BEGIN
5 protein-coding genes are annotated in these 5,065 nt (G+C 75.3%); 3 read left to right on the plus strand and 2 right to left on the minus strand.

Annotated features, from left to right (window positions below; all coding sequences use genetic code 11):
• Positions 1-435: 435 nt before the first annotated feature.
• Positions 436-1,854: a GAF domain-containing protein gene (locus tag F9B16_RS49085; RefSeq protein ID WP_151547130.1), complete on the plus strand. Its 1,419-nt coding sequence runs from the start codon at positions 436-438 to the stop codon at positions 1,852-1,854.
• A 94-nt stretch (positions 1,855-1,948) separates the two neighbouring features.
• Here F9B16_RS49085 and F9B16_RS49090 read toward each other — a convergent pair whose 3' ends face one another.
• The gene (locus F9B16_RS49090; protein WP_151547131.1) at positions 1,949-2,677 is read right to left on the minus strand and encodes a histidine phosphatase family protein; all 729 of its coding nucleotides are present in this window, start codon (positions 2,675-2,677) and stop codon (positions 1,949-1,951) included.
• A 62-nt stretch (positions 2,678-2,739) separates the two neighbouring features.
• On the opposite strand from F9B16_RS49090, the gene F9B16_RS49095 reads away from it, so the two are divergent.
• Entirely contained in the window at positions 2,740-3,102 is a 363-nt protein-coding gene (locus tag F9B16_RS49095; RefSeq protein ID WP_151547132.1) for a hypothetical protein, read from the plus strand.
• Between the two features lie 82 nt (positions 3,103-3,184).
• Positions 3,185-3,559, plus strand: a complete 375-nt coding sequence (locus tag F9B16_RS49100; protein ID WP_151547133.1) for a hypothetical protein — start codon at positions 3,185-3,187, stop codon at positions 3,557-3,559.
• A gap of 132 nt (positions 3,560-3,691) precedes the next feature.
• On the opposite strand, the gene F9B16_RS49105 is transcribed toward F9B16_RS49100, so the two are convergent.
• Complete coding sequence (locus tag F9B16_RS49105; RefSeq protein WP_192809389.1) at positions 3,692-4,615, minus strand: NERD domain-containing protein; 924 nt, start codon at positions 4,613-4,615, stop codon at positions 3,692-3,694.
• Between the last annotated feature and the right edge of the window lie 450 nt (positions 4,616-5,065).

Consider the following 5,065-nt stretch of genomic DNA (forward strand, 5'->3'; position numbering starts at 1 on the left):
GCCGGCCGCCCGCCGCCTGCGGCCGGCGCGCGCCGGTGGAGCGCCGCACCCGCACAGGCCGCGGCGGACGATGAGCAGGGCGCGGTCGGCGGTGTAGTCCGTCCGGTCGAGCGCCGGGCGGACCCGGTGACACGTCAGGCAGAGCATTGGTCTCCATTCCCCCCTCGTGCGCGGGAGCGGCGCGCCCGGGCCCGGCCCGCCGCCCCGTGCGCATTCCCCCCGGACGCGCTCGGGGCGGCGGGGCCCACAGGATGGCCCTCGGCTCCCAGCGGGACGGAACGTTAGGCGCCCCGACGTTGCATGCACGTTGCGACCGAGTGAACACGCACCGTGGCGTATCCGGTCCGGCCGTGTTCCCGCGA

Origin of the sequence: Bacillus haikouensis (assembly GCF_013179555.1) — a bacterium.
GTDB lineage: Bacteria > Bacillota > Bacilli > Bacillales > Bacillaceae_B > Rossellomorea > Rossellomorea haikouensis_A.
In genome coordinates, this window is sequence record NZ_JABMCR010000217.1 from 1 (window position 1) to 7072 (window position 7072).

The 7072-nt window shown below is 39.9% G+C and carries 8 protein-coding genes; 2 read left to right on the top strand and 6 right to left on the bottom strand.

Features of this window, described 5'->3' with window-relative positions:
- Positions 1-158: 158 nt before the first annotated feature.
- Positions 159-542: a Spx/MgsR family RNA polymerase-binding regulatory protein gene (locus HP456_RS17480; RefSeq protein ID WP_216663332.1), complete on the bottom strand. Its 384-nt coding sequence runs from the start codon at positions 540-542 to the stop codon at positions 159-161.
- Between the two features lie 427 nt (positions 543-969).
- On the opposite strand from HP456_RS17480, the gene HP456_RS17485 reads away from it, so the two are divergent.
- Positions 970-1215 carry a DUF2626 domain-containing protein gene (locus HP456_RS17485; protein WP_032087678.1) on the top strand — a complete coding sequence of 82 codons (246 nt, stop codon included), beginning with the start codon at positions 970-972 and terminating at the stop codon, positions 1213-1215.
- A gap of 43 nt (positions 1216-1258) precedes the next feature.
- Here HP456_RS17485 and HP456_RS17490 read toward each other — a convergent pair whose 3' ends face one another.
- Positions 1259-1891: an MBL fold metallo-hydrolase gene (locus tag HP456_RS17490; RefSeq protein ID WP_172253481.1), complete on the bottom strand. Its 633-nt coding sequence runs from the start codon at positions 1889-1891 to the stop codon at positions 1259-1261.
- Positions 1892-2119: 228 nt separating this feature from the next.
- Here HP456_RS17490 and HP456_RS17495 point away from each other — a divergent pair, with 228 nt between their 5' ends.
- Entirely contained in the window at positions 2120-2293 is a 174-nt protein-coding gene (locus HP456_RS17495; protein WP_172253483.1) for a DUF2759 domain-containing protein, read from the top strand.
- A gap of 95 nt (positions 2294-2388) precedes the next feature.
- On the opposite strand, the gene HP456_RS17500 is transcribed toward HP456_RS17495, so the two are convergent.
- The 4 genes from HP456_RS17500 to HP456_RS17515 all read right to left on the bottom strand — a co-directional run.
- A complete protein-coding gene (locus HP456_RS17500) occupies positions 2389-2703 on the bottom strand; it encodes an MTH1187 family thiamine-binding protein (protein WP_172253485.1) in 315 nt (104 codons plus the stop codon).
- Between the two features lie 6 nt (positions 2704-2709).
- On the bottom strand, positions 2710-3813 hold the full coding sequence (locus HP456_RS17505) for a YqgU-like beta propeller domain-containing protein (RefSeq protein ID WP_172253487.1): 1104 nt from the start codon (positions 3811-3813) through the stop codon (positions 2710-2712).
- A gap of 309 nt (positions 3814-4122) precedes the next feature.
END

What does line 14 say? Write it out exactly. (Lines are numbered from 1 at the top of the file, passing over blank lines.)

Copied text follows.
• On the opposite strand, the gene F9B16_RS49105 is transcribed toward F9B16_RS49100, so the two are convergent.